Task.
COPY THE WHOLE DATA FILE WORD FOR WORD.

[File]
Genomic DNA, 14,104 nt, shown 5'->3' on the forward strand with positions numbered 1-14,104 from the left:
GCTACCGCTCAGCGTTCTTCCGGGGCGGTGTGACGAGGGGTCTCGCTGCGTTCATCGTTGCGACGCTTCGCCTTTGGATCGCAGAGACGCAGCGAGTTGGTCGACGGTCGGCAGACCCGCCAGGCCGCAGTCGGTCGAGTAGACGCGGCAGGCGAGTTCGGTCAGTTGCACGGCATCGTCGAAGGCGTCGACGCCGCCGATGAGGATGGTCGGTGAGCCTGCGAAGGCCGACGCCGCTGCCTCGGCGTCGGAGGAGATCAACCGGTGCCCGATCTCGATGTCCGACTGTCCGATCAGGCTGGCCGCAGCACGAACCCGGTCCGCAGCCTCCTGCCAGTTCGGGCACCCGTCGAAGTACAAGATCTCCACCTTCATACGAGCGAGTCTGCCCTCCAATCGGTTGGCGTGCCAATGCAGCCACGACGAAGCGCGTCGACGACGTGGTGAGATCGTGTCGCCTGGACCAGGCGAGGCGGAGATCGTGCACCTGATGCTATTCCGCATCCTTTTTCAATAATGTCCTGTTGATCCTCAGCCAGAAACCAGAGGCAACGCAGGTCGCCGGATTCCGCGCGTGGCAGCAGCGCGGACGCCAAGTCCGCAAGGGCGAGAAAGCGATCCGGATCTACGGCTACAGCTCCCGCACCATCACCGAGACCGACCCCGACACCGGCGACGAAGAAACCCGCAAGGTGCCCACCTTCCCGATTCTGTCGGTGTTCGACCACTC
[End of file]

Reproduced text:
Genomic DNA, 14,104 nt, shown 5'->3' on the forward strand with positions numbered 1-14,104 from the left:
GCTACCGCTCAGCGTTCTTCCGGGGCGGTGTGACGAGGGGTCTCGCTGCGTTCATCGTTGCGACGCTTCGCCTTTGGATCGCAGAGACGCAGCGAGTTGGTCGACGGTCGGCAGACCCGCCAGGCCGCAGTCGGTCGAGTAGACGCGGCAGGCGAGTTCGGTCAGTTGCACGGCATCGTCGAAGGCGTCGACGCCGCCGATGAGGATGGTCGGTGAGCCTGCGAAGGCCGACGCCGCTGCCTCGGCGTCGGAGGAGATCAACCGGTGCCCGATCTCGATGTCCGACTGTCCGATCAGGCTGGCCGCAGCACGAACCCGGTCCGCAGCCTCCTGCCAGTTCGGGCACCCGTCGAAGTACAAGATCTCCACCTTCATACGAGCGAGTCTGCCCTCCAATCGGTTGGCGTGCCAATGCAGCCACGACGAAGCGCGTCGACGACGTGGTGAGATCGTGTCGCCTGGACCAGGCGAGGCGGAGATCGTGCACCTGATGCTATTCCGCATCCTTTTTCAATAATGTCCTGTTGATCCTCAGCCAGAAACCAGAGGCAACGCAGGTCGCCGGATTCCGCGCGTGGCAGCAGCGCGGACGCCAAGTCCGCAAGGGCGAGAAAGCGATCCGGATCTACGGCTACAGCTCCCGCACCATCACCGAGACCGACCCCGACACCGGCGACGAAGAAACCCGCAAGGTGCCCACCTTCCCGATTCTGTCGGTGTTCGACCACTC